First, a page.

Wall Street tumbles on rising virus cases, grim economic forecast
By Medha Singh and Devik Jain (Reuters) - U.S.
By Medha Singh and Devik Jain
(Reuters) - U.S. stocks fell sharply on Wednesday as a surge in coronavirus cases in the United States fanned fears of a fresh lockdown, with worsening forecasts of the economic damage from the pandemic further denting sentiment.
The United States has recorded the second-largest rise in infections since the health crisis began, with states where restrictions meant to slow the spread of the disease were lifted early witnessing a flare up in cases.
The governors of New York, New Jersey and Connecticut announced that visitors from states with high coronavirus infection rates must self-quarantine for 14 days on arrival.
Shares of U.S. airlines, resorts and cruise operators slumped and the S&P 1500 airlines index fell 7.3%. Royal Caribbean Cruises Ltd, Norwegian Cruise Line Holdings Ltd and Wynn Resorts shed between 9% to 12%.
"There is a sudden perception change among investors related to the extent of new round of virus cases," said Andre Bakhos, managing director at New Vines Capital LLC in Bernardsville, New Jersey.
"The greatest focus is on COVID-19 (news) more than anything else until we get a more granular look at to what's going on."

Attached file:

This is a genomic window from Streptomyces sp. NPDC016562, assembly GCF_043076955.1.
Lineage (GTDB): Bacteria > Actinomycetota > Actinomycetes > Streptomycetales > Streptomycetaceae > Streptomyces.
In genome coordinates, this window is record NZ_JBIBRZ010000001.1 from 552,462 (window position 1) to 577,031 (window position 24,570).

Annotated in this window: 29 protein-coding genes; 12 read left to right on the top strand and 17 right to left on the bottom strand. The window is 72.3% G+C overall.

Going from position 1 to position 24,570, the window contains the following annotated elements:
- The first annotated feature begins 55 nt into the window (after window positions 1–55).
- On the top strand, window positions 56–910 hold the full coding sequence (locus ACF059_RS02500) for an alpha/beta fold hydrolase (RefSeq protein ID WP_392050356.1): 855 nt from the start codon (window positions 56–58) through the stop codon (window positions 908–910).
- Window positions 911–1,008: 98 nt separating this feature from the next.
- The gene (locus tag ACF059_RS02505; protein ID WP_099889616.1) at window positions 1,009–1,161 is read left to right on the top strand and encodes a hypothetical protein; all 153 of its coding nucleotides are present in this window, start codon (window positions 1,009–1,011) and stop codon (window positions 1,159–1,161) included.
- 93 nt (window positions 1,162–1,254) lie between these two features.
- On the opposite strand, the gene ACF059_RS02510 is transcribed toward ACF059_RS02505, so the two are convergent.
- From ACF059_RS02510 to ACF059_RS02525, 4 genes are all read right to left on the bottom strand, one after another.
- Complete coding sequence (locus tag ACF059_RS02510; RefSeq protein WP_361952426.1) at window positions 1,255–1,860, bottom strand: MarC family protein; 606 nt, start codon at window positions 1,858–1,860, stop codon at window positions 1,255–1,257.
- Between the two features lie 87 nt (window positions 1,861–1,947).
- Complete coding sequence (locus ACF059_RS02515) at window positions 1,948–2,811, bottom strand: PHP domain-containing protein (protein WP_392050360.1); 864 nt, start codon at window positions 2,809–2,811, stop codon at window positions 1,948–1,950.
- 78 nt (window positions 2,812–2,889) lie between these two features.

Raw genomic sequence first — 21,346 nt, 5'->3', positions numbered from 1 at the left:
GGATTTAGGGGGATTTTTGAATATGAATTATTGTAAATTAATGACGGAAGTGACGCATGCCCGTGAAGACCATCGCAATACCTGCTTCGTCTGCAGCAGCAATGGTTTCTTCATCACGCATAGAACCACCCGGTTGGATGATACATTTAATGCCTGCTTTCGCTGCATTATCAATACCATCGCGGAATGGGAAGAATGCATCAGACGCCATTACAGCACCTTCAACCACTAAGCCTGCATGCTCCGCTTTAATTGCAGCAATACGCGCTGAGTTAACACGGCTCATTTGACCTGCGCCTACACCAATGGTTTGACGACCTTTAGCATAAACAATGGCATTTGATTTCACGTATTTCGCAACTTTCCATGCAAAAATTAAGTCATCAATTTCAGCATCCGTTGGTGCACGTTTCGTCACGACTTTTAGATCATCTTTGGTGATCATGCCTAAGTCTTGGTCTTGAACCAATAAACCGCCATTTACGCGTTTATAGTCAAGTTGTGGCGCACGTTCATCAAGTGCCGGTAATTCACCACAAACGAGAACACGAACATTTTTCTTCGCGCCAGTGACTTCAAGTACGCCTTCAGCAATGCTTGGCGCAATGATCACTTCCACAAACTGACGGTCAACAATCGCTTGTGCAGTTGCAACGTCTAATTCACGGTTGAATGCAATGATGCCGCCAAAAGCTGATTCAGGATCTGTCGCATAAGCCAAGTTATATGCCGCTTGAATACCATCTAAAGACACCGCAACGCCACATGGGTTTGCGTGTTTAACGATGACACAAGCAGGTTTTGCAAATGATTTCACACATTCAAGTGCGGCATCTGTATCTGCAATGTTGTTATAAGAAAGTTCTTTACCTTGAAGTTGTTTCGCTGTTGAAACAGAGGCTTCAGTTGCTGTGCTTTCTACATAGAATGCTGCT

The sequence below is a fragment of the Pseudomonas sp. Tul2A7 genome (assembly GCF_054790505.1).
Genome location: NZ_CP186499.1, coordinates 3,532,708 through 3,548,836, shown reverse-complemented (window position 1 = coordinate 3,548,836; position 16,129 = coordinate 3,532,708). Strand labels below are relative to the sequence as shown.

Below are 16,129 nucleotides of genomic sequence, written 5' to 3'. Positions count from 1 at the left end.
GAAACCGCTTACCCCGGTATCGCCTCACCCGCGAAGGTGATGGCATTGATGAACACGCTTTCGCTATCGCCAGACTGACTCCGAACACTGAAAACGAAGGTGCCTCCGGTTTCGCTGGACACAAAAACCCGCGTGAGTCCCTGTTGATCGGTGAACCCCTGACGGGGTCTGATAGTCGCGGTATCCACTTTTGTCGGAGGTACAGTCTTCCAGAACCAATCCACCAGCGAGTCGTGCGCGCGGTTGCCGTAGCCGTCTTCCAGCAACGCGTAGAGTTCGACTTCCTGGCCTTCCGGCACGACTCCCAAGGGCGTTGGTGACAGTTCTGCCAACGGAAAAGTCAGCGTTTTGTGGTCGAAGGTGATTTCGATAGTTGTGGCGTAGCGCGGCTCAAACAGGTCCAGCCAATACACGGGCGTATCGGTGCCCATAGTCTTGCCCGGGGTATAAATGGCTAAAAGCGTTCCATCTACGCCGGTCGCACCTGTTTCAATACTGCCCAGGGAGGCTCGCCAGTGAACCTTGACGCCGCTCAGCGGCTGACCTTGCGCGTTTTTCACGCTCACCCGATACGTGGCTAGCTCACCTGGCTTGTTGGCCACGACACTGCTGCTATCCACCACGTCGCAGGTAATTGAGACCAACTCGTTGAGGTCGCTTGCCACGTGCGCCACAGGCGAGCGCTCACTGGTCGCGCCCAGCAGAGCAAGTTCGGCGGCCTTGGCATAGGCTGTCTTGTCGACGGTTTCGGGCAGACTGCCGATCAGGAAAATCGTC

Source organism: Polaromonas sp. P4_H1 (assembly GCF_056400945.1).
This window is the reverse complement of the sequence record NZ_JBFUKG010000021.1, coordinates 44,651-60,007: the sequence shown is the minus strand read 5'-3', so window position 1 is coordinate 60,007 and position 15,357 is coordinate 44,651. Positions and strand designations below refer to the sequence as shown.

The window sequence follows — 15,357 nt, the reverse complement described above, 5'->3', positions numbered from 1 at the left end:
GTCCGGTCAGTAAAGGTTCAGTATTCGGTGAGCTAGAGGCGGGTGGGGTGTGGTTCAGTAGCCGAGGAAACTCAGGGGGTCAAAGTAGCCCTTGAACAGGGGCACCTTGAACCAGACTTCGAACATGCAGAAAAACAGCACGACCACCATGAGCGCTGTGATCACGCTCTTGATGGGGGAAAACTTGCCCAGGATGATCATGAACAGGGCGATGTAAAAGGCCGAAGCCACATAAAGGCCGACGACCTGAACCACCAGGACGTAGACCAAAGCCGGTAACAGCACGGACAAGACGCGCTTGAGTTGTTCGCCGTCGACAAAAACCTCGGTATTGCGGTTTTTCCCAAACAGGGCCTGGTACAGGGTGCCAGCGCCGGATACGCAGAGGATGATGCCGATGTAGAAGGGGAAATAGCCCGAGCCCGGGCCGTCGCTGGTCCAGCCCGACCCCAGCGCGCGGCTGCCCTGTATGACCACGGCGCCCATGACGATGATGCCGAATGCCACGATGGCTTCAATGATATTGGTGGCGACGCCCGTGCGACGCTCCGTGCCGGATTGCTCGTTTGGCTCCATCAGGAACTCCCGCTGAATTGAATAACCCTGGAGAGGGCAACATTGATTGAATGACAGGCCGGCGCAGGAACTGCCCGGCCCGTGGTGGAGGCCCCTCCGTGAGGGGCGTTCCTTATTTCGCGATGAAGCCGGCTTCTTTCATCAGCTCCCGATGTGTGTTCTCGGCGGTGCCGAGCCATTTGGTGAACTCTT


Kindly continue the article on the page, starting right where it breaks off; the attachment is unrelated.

The pandemic was causing wider and deeper damage to economic activity than first thought, the International Monetary Fund said, prompting it to slash 2020 global output forecasts further to 4.9% from 3.0%.
Advanced economies have been particularly hard hit, with U.S. output now expected to shrink 8.0%, more than 2 percentage points worse than the April forecast.
Wall Street's fear gauge, the CBOE volatility index, rose to a one-week high at 35.86.
A slate of better-than-feared economic reports, easing lockdowns and massive stimulus measures have powered the Nasdaq to an all-time high and put the benchmark S&P 500 on track for its best quarterly performance since 1975.
The S&P 500 and Dow Jones Industrials are just about 10% and 13.7% from their respective February record closing highs.
At 12:52 p.m. ET, the Dow Jones Industrial Average was down 656.54 points, or 2.51%, at 25,499.56, the S&P 500 was down 75.81 points, or 2.42%, at 3,055.48. The Nasdaq Composite was down 208.52 points, or 2.06%, at 9,922.85.
The biggest decliner among the 11 major S&P sub-sectors was energy, which tracked a steep fall in oil prices. [O/R][O/R]
Carnival Corp declined 10% as ratings agency Standard & Poor's downgraded its bonds to junk status, forecasting continued weak demand for the cruise industry.
On the other hand, Dell Technologies Inc jumped 11% after a report said the company was considering spinning off its roughly $50 billion stake in cloud computing software maker VMware Inc. VMware advanced 2.7%.
Declining issues outnumbered advancers more than 9-to-1 on the NYSE and 6-to-1 on the Nasdaq.
The S&P index recorded one new 52-week high and no new low, while the Nasdaq recorded 36 new highs and nine new lows.
(Reporting by Medha Singh and Devik Jain in Bengaluru; Editing by Arun Koyyur)
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